(My) Fictional Fathers: Ranked


Just for the heck of it, I thought I’d break down the positive and negative portrayals of fatherhood in my books (I might follow up with “motherhood” at some point, but I feel like my fathers generally provide more drama for whatever reason).

The amount of “page time” a particular character has does not influence their position on the scale (though what we see them do during that limited page time does), HOWEVER, they must have appeared at least once in the series they are featured in as a living character as opposed to a memory. This removes both Jericho Carver’s abusive father who is talked about but dead by the events of the story and Prince Bryant who is mentioned as Prince Bryce’s father in Green Princess but also died years before the story actually starts and is only shown in Bryce’s blurry memories of him, even though both men’s actions undeniably had influence on their sons’ lives.


Also, while I will try to stay away from major plot points, there will be some mild spoilers discussed here. I’ll try to lead with the book title so if you haven’t read the book yet, you can skip over the longer description.

Worst


Evyd from Daughter of Sun, Bride of Ice and Prince of Stars, Son of Fate.

I don’t think there is any contest for this position.

Evyd from the Ice and Fate Duology is the absolutely worst.

Both emotionally and physically abusive, this man has a severe Denethor complex (choosing one son to love and the other to dismiss as inferior) and is willing to sacrifice his own child’s very soul to maintain his political power. The son he doesn’t abuse, he manipulates. Bitter, suspicious, and stubbornly stuck in his ways to the detriment of all around him, Evyd is the literal worst.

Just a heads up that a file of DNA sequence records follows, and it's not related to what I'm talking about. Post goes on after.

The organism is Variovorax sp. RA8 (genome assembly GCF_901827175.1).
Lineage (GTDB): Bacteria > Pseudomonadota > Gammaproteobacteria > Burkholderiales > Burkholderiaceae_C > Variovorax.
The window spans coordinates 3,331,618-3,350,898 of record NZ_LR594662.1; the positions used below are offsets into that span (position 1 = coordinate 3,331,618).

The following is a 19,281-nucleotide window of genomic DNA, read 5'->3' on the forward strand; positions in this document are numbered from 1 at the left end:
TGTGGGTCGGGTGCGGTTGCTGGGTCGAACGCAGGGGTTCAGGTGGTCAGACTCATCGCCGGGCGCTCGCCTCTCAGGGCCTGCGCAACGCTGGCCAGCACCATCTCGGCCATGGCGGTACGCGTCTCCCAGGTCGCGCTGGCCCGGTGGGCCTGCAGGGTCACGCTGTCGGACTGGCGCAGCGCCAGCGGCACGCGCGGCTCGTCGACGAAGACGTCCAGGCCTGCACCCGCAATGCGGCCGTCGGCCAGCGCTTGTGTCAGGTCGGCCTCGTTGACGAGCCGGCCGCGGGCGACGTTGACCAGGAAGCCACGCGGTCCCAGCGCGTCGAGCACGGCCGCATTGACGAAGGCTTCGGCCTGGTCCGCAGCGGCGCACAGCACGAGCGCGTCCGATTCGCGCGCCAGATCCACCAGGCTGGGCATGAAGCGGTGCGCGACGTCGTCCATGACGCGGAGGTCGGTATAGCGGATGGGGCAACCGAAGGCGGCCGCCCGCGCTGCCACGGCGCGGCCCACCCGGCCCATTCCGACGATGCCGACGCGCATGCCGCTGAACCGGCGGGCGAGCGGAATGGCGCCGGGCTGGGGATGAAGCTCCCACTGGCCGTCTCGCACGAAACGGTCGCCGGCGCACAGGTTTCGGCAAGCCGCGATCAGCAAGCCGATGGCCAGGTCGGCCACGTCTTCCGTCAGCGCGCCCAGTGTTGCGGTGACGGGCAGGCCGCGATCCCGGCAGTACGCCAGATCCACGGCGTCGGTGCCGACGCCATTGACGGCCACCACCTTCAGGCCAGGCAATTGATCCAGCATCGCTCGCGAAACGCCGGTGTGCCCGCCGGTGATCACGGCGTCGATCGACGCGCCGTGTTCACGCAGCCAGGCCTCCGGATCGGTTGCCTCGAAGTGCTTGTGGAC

Fun Fact: the name Evyd is actually short for “Evil Dad” because that’s the sort of thought I put into my naming system.

Gan from Coiled.


One of the few fathers on the list who could give Evyd a challenge, Gan misses the top spot only because he tried to doom one of his sons to a life as a giant, mindless snake, but he technically didn’t try to kill him or feed him to soul eating demons. Evyd sets the bar really really low on this list. A political thinker, Gan feels justified in sacrificing those beneath him, including his son, Calen, towards his ends. He is arguably a passable father towards his preferred son (he has two), which also is more than I could say for Evyd.

Riley from The Dragon and the Scholar series.


Riley is arguably a much worse human being than he is a father. Fiery of temper and intolerant of dissent, he was a harsh father with his older child and heir, Ryan, but a somewhat lenient one with his daughter, Brighid. When Ryan falls in love with a peasant girl, his response is particularly draconian, and he nearly breaks Ryan’s spirit (definitely his heart) in forcibly separating him from his beloved. He also lies to keep Ryan from finding her again and generally speaking bullies Ryan a good deal in an attempt to mold the young prince into something like himself. Again, doesn’t try to kill him … but definitely otherwise a complete jackass.

His relationship with his daughter is more complicated. He does attempt to bully her and use her politically, but it’s less malicious than it is with Ryan, and he never really tries to crush her spirit.

Lucan from Coiled.